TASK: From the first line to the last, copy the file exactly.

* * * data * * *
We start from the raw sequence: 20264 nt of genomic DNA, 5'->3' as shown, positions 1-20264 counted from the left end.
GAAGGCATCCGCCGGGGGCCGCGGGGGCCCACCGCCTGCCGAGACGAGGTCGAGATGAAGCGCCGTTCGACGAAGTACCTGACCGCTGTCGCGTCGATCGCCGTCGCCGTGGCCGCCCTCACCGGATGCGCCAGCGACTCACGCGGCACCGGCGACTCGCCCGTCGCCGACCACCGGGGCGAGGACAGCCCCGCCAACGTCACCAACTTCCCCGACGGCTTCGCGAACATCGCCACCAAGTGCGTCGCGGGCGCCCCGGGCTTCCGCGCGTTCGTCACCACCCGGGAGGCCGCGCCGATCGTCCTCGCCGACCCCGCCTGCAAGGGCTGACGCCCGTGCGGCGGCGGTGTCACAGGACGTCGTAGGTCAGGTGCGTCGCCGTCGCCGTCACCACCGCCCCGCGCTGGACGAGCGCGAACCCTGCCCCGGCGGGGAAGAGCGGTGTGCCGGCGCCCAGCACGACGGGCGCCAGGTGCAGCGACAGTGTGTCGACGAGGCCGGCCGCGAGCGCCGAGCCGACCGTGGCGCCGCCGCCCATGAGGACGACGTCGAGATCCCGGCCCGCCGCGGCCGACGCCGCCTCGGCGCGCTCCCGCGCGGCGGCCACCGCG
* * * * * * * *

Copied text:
We start from the raw sequence: 20264 nt of genomic DNA, 5'->3' as shown, positions 1-20264 counted from the left end.
GAAGGCATCCGCCGGGGGCCGCGGGGGCCCACCGCCTGCCGAGACGAGGTCGAGATGAAGCGCCGTTCGACGAAGTACCTGACCGCTGTCGCGTCGATCGCCGTCGCCGTGGCCGCCCTCACCGGATGCGCCAGCGACTCACGCGGCACCGGCGACTCGCCCGTCGCCGACCACCGGGGCGAGGACAGCCCCGCCAACGTCACCAACTTCCCCGACGGCTTCGCGAACATCGCCACCAAGTGCGTCGCGGGCGCCCCGGGCTTCCGCGCGTTCGTCACCACCCGGGAGGCCGCGCCGATCGTCCTCGCCGACCCCGCCTGCAAGGGCTGACGCCCGTGCGGCGGCGGTGTCACAGGACGTCGTAGGTCAGGTGCGTCGCCGTCGCCGTCACCACCGCCCCGCGCTGGACGAGCGCGAACCCTGCCCCGGCGGGGAAGAGCGGTGTGCCGGCGCCCAGCACGACGGGCGCCAGGTGCAGCGACAGTGTGTCGACGAGGCCGGCCGCGAGCGCCGAGCCGACCGTGGCGCCGCCGCCCATGAGGACGACGTCGAGATCCCGGCCCGCCGCGGCCGACGCCGCCTCGGCGCGCTCCCGCGCGGCGGCCACCGCG